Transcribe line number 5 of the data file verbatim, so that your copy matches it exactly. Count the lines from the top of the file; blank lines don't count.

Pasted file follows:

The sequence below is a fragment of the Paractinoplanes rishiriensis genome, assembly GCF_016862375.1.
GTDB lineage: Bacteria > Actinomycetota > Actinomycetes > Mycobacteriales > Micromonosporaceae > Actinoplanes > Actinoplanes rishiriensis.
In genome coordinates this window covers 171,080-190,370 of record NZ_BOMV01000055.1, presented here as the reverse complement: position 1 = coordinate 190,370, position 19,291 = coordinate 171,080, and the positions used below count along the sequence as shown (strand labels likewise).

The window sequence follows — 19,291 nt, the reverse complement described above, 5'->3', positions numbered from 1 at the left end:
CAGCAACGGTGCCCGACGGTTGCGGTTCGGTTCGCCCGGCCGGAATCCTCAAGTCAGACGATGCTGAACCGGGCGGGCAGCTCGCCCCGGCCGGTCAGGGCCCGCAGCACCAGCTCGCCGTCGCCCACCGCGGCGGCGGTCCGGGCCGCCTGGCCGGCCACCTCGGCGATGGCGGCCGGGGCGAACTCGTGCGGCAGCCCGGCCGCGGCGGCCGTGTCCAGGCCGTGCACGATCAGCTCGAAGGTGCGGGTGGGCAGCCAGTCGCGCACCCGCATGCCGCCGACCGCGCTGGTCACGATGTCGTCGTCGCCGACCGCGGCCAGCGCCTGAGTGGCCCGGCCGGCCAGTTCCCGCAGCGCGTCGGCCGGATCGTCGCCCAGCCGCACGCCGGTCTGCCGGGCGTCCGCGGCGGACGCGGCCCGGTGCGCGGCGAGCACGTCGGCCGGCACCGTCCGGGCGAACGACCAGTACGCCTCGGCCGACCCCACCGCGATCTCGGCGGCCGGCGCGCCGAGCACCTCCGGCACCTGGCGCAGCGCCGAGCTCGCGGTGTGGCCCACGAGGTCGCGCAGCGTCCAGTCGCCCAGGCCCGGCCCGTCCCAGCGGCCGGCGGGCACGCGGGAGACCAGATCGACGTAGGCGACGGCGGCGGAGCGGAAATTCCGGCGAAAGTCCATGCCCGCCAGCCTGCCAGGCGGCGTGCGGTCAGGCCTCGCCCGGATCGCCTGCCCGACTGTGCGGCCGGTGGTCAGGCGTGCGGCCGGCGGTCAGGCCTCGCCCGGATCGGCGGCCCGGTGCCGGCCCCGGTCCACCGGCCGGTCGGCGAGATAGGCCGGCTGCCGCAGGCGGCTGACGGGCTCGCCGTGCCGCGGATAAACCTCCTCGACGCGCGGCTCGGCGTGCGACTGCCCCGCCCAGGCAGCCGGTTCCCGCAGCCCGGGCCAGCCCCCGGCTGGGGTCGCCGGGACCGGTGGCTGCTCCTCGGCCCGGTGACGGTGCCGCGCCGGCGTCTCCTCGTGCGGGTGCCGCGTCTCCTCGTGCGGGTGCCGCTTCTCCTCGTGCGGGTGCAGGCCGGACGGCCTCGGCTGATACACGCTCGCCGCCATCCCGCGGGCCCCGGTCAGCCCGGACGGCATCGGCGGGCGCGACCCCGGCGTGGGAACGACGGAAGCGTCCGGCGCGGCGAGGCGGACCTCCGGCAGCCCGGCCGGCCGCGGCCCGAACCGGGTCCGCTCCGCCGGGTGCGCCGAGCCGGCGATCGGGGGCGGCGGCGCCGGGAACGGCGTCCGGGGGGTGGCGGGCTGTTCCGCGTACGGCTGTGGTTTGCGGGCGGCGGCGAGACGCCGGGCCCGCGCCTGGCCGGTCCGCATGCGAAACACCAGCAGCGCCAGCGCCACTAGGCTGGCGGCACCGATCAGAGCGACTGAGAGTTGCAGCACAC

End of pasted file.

CAGCAACGGTGCCCGACGGTTGCGGTTCGGTTCGCCCGGCCGGAATCCTCAAGTCAGACGATGCTGAACCGGGCGGGCAGCTCGCCCCGGCCGGTCAGGGCCCGCAGCACCAGCTCGCCGTCGCCCACCGCGGCGGCGGTCCGGGCCGCCTGGCCGGCCACCTCGGCGATGGCGGCCGGGGCGAACTCGTGCGGCAGCCCGGCCGCGGCGGCCGTGTCCAGGCCGTGCACGATCAGCTCGAAGGTGCGGGTGGGCAGCCAGTCGCGCACCCGCATGCCGCCGACCGCGCTGGTCACGATGTCGTCGTCGCCGACCGCGGCCAGCGCCTGAGTGGCCCGGCCGGCCAGTTCCCGCAGCGCGTCGGCCGGATCGTCGCCCAGCCGCACGCCGGTCTGCCGGGCGTCCGCGGCGGACGCGGCCCGGTGCGCGGCGAGCACGTCGGCCGGCACCGTCCGGGCGAACGACCAGTACGCCTCGGCCGACCCCACCGCGATCTCGGCGGCCGGCGCGCCGAGCACCTCCGGCACCTGGCGCAGCGCCGAGCTCGCGGTGTGGCCCACGAGGTCGCGCAGCGTCCAGTCGCCCAGGCCCGGCCCGTCCCAGCGGCCGGCGGGCACGCGGGAGACCAGATCGACGTAGGCGACGGCGGCGGAGCGGAAATTCCGGCGAAAGTCCATGCCCGCCAGCCTGCCAGGCGGCGTGCGGTCAGGCCTCGCCCGGATCGCCTGCCCGACTGTGCGGCCGGTGGTCAGGCGTGCGGCCGGCGGTCAGGCCTCGCCCGGATCGGCGGCCCGGTGCCGGCCCCGGTCCACCGGCCGGTCGGCGAGATAGGCCGGCTGCCGCAGGCGGCTGACGGGCTCGCCGTGCCGCGGATAAACCTCCTCGACGCGCGGCTCGGCGTGCGACTGCCCCGCCCAGGCAGCCGGTTCCCGCAGCCCGGGCCAGCCCCCGGCTGGGGTCGCCGGGACCGGTGGCTGCTCCTCGGCCCGGTGACGGTGCCGCGCCGGCGTCTCCTCGTGCGGGTGCCGCGTCTCCTCGTGCGGGTGCCGCTTCTCCTCGTGCGGGTGCAGGCCGGACGGCCTCGGCTGATACACGCTCGCCGCCATCCCGCGGGCCCCGGTCAGCCCGGACGGCATCGGCGGGCGCGACCCCGGCGTGGGAACGACGGAAGCGTCCGGCGCGGCGAGGCGGACCTCCGGCAGCCCGGCCGGCCGCGGCCCGAACCGGGTCCGCTCCGCCGGGTGCGCCGAGCCGGCGATCGGGGGCGGCGGCGCCGGGAACGGCGTCCGGGGGGTGGCGGGCTGTTCCGCGTACGGCTGTGGTTTGCGGGCGGCGGCGAGACGCCGGGCCCGCGCCTGGCCGGTCCGCATGCGAAACACCAGCAGCGCCAGCGCCACTAGGCTGGCGGCACCGATCAGAGCGACTGAGAGTTGCAGCACAC